The drop was more than the 20 percent reduction in supplies that Washington was said to have sought from each country over the six-month waiver period.

More oil from US, Russia Mideast

Japan has increased imports from the Middle East, Russia and the Americas as its Iranian imports fell, according to government data.

iranina, japanese
Japan has increased imports from the Middle East, Russia and the Americas as its Iranian imports fell, according to government data. Pixabay

Japanese refiners have been pushing the government to seek an extension of the U.S. sanctions waivers after the initial exemption period expires.

Japanese officials and their U.S. counterparts met earlier this month in Washington to discuss the U.S. sanctions.

ALSO READ: Border with Mexico Could be Closed Within Days, Says Trump

“I think the waiver could be extended, but maybe for a smaller volume and for a smaller number of countries,” said Takayuki Nogami, chief economist at Japan Oil, Gas and Metals National Corp.

“If the U.S. government does not extend the waiver, it could push crude oil prices up significantly as the gasoline season approaches and it could hurt Trump’s reputation,” he said. On Wednesday, Japan extended state-backed insurance to cover imports of oil from Iran for another year. (VOA)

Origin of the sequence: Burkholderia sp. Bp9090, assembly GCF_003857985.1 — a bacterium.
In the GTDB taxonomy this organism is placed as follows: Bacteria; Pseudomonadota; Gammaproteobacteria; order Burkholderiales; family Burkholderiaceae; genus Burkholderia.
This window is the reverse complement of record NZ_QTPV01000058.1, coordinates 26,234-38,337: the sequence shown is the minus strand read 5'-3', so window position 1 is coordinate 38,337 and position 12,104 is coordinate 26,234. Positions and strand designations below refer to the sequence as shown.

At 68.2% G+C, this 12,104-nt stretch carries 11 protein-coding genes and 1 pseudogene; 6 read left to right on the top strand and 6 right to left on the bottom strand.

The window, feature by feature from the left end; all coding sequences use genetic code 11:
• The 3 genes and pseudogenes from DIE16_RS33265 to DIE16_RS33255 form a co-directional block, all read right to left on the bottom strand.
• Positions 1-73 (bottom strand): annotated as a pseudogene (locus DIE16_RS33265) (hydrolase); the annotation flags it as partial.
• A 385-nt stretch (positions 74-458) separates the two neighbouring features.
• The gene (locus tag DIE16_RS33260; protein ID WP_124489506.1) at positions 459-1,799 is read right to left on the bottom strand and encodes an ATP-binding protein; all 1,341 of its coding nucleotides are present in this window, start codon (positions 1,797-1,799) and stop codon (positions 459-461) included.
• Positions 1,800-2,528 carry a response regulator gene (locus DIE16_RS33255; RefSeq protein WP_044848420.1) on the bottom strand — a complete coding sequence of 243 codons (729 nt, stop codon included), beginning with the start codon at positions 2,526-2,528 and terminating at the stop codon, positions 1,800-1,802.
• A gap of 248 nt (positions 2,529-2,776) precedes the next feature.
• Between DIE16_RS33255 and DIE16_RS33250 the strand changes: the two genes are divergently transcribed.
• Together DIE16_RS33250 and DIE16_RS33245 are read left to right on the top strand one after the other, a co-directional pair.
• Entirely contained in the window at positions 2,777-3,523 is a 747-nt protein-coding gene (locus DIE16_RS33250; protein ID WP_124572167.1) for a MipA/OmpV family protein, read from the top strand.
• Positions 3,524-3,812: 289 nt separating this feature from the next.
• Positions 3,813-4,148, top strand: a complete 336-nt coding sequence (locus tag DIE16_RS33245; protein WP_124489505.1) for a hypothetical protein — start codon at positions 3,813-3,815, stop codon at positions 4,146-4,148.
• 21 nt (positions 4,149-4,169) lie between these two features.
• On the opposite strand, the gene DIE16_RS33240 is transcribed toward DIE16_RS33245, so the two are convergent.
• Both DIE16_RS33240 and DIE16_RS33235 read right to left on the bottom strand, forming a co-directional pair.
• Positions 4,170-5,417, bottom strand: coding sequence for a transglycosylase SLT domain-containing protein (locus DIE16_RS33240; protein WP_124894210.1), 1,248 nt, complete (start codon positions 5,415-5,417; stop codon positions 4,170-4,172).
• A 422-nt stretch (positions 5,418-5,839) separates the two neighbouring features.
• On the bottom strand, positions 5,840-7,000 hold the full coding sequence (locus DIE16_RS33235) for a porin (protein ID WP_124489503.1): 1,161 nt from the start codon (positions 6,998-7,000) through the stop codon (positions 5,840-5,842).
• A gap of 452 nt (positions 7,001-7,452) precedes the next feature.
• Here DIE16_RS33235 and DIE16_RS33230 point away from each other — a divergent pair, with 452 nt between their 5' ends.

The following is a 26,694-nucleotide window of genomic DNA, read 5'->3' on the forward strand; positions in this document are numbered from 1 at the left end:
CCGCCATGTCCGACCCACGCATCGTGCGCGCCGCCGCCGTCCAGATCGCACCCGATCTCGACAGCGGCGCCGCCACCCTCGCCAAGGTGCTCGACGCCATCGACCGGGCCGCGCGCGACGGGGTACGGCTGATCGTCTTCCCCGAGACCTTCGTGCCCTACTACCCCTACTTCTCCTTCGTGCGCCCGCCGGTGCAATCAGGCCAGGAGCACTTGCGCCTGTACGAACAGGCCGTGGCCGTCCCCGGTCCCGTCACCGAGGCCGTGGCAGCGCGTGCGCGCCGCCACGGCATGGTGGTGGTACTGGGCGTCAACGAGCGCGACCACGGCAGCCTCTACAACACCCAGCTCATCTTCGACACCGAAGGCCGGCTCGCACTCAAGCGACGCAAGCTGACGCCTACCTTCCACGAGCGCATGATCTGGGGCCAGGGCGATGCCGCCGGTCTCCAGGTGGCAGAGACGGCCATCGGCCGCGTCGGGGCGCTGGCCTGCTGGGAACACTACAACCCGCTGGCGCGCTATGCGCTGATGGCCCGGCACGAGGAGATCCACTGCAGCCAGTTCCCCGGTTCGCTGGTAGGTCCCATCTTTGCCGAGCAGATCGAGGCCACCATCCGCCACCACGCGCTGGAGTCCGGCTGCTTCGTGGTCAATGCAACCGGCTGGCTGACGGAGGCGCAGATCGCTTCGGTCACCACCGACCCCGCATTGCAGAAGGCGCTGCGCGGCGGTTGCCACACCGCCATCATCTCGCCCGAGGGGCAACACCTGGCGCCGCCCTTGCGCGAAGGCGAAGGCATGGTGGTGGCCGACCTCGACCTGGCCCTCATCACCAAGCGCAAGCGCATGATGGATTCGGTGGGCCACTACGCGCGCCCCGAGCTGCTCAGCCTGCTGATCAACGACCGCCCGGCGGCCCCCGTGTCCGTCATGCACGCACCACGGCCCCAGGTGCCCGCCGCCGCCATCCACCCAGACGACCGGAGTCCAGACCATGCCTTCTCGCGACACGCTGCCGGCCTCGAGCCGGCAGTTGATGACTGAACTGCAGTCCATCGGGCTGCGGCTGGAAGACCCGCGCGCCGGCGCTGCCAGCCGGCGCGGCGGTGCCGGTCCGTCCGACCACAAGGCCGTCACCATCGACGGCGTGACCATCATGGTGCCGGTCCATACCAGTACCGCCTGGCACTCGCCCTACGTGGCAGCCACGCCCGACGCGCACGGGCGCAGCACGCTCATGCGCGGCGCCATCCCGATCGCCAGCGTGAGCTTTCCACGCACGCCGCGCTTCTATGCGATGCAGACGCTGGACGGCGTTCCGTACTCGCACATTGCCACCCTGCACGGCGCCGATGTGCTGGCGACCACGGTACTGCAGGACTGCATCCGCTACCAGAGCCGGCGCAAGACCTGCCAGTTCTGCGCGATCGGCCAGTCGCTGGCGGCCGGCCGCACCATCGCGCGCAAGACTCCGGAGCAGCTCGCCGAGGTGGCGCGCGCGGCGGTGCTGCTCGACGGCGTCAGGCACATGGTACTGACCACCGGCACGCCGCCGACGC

Next Story

India Ends all Imports of Iranian Oil, Says Washington Ambassador

Trump last year pulled out of a multinational pact under which Iran drastically scaled back its nuclear work in return for promises of sanctions relief

0
india, iranian oil
FILE - A worker walks atop a tanker wagon to check the freight level at an oil terminal on the outskirts of Kolkata, India. VOA

India has ended all imports of oil from Iran, its ambassador in Washington says, becoming the latest country to grudgingly comply with threatened U.S. sanctions.

India had already sharply decreased its imports from Iran and bought one million tonnes of crude in April, the last month before Washington stepped up its pressure campaign against Tehran and ended all exemptions to sanctions, Ambassador Harsh Vardhan Shringla said. “That’s it. After that, we haven’t imported any,” Shringla told reporters Thursday during a briefing on Prime Minister Narendra Modi’s election victory.

No Venezuela oil, either